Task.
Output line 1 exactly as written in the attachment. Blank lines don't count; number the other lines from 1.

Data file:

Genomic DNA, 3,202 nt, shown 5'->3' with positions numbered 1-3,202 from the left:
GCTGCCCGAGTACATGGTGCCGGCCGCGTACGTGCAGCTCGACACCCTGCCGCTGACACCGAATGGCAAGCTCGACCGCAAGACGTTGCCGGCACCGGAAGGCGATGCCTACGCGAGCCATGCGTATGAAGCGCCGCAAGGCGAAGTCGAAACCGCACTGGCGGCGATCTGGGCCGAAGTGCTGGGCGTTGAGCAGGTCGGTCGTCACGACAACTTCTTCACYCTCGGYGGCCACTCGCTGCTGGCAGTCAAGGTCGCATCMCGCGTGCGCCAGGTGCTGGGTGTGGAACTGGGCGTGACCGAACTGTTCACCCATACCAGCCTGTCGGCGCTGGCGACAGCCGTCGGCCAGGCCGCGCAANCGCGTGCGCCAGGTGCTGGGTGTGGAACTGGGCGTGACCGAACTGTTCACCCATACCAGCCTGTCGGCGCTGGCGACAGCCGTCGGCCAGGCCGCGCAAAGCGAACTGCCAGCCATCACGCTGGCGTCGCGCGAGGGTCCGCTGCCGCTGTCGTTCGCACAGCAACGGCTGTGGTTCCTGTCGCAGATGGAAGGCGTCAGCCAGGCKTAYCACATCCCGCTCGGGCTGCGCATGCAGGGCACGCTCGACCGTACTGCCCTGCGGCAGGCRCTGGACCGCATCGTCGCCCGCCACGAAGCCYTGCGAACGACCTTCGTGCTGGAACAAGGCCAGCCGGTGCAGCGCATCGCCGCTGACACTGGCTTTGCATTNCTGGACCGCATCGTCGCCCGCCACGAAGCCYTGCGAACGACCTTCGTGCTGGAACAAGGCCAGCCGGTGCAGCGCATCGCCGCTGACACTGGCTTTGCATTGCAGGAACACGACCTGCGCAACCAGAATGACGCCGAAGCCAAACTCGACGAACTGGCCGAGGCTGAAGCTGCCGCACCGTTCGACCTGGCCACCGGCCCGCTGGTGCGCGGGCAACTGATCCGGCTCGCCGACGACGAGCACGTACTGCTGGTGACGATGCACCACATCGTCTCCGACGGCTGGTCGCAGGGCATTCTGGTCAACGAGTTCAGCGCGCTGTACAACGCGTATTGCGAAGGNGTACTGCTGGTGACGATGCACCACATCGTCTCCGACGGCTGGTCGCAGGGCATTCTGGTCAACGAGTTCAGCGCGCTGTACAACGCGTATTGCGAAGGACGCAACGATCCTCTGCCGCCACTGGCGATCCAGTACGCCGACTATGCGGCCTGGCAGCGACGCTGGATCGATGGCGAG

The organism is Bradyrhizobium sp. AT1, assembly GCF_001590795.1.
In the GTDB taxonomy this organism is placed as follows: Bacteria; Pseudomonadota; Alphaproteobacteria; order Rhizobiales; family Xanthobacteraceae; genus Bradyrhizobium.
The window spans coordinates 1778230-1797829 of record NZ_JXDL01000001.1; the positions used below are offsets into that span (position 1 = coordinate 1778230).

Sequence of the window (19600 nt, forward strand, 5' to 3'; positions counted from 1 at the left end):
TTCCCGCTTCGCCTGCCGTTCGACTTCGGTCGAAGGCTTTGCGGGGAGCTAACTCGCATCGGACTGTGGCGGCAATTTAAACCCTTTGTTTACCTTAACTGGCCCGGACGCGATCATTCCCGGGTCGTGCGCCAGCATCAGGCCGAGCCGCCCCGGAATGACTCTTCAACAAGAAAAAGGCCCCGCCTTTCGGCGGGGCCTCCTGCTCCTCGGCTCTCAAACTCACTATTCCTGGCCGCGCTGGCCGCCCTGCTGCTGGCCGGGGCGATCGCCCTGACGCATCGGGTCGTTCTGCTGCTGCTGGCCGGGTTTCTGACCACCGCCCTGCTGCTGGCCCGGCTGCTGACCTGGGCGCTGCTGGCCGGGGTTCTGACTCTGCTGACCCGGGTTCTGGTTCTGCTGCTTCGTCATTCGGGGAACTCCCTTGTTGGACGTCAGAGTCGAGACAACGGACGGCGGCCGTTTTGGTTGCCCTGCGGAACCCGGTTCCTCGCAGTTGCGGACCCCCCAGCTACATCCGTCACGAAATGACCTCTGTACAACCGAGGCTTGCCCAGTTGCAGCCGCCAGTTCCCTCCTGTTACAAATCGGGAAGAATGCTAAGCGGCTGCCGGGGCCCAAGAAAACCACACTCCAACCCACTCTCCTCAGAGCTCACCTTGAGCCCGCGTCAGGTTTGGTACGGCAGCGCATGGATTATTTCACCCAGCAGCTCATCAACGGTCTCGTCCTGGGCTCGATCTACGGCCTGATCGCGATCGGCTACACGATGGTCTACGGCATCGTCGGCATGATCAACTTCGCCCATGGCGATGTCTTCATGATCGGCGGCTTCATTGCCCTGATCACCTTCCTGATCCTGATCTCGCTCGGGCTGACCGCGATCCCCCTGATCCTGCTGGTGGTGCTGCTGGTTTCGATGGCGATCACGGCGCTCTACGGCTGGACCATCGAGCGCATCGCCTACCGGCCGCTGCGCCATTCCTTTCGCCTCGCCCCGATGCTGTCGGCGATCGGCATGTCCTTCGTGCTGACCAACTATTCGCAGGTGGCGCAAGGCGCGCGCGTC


Genomic DNA, 3,202 nt, shown 5'->3' with positions numbered 1-3,202 from the left: